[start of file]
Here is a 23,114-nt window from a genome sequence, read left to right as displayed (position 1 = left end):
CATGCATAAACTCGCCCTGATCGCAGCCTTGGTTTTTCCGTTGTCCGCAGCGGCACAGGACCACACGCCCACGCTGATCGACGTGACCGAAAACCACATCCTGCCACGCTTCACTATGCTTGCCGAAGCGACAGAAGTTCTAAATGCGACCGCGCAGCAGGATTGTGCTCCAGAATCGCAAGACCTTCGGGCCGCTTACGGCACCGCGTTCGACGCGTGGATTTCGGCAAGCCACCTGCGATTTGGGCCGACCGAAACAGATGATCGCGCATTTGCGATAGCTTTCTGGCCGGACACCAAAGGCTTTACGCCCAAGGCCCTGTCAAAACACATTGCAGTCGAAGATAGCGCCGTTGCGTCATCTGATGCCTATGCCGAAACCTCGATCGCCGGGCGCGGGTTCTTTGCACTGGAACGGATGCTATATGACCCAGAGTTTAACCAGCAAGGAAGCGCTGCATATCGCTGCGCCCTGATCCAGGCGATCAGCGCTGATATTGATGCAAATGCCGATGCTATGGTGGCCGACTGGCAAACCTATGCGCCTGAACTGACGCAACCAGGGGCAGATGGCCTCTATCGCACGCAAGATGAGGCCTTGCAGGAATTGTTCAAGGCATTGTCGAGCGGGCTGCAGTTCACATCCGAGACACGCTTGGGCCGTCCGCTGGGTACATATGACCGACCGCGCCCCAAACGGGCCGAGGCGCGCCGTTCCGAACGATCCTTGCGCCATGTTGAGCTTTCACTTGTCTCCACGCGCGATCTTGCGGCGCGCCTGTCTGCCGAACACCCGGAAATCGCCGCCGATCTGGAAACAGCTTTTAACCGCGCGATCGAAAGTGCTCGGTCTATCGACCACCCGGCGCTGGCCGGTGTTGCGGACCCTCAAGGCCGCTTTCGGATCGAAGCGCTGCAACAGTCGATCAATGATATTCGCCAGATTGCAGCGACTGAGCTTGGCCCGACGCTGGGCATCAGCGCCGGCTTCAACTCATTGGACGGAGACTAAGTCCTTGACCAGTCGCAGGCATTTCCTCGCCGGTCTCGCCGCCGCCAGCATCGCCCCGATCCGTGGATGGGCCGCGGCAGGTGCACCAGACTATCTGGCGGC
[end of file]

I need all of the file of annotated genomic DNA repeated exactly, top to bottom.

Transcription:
Here is a 23,114-nt window from a genome sequence, read left to right as displayed (position 1 = left end):
CATGCATAAACTCGCCCTGATCGCAGCCTTGGTTTTTCCGTTGTCCGCAGCGGCACAGGACCACACGCCCACGCTGATCGACGTGACCGAAAACCACATCCTGCCACGCTTCACTATGCTTGCCGAAGCGACAGAAGTTCTAAATGCGACCGCGCAGCAGGATTGTGCTCCAGAATCGCAAGACCTTCGGGCCGCTTACGGCACCGCGTTCGACGCGTGGATTTCGGCAAGCCACCTGCGATTTGGGCCGACCGAAACAGATGATCGCGCATTTGCGATAGCTTTCTGGCCGGACACCAAAGGCTTTACGCCCAAGGCCCTGTCAAAACACATTGCAGTCGAAGATAGCGCCGTTGCGTCATCTGATGCCTATGCCGAAACCTCGATCGCCGGGCGCGGGTTCTTTGCACTGGAACGGATGCTATATGACCCAGAGTTTAACCAGCAAGGAAGCGCTGCATATCGCTGCGCCCTGATCCAGGCGATCAGCGCTGATATTGATGCAAATGCCGATGCTATGGTGGCCGACTGGCAAACCTATGCGCCTGAACTGACGCAACCAGGGGCAGATGGCCTCTATCGCACGCAAGATGAGGCCTTGCAGGAATTGTTCAAGGCATTGTCGAGCGGGCTGCAGTTCACATCCGAGACACGCTTGGGCCGTCCGCTGGGTACATATGACCGACCGCGCCCCAAACGGGCCGAGGCGCGCCGTTCCGAACGATCCTTGCGCCATGTTGAGCTTTCACTTGTCTCCACGCGCGATCTTGCGGCGCGCCTGTCTGCCGAACACCCGGAAATCGCCGCCGATCTGGAAACAGCTTTTAACCGCGCGATCGAAAGTGCTCGGTCTATCGACCACCCGGCGCTGGCCGGTGTTGCGGACCCTCAAGGCCGCTTTCGGATCGAAGCGCTGCAACAGTCGATCAATGATATTCGCCAGATTGCAGCGACTGAGCTTGGCCCGACGCTGGGCATCAGCGCCGGCTTCAACTCATTGGACGGAGACTAAGTCCTTGACCAGTCGCAGGCATTTCCTCGCCGGTCTCGCCGCCGCCAGCATCGCCCCGATCCGTGGATGGGCCGCGGCAGGTGCACCAGACTATCTGGCGGC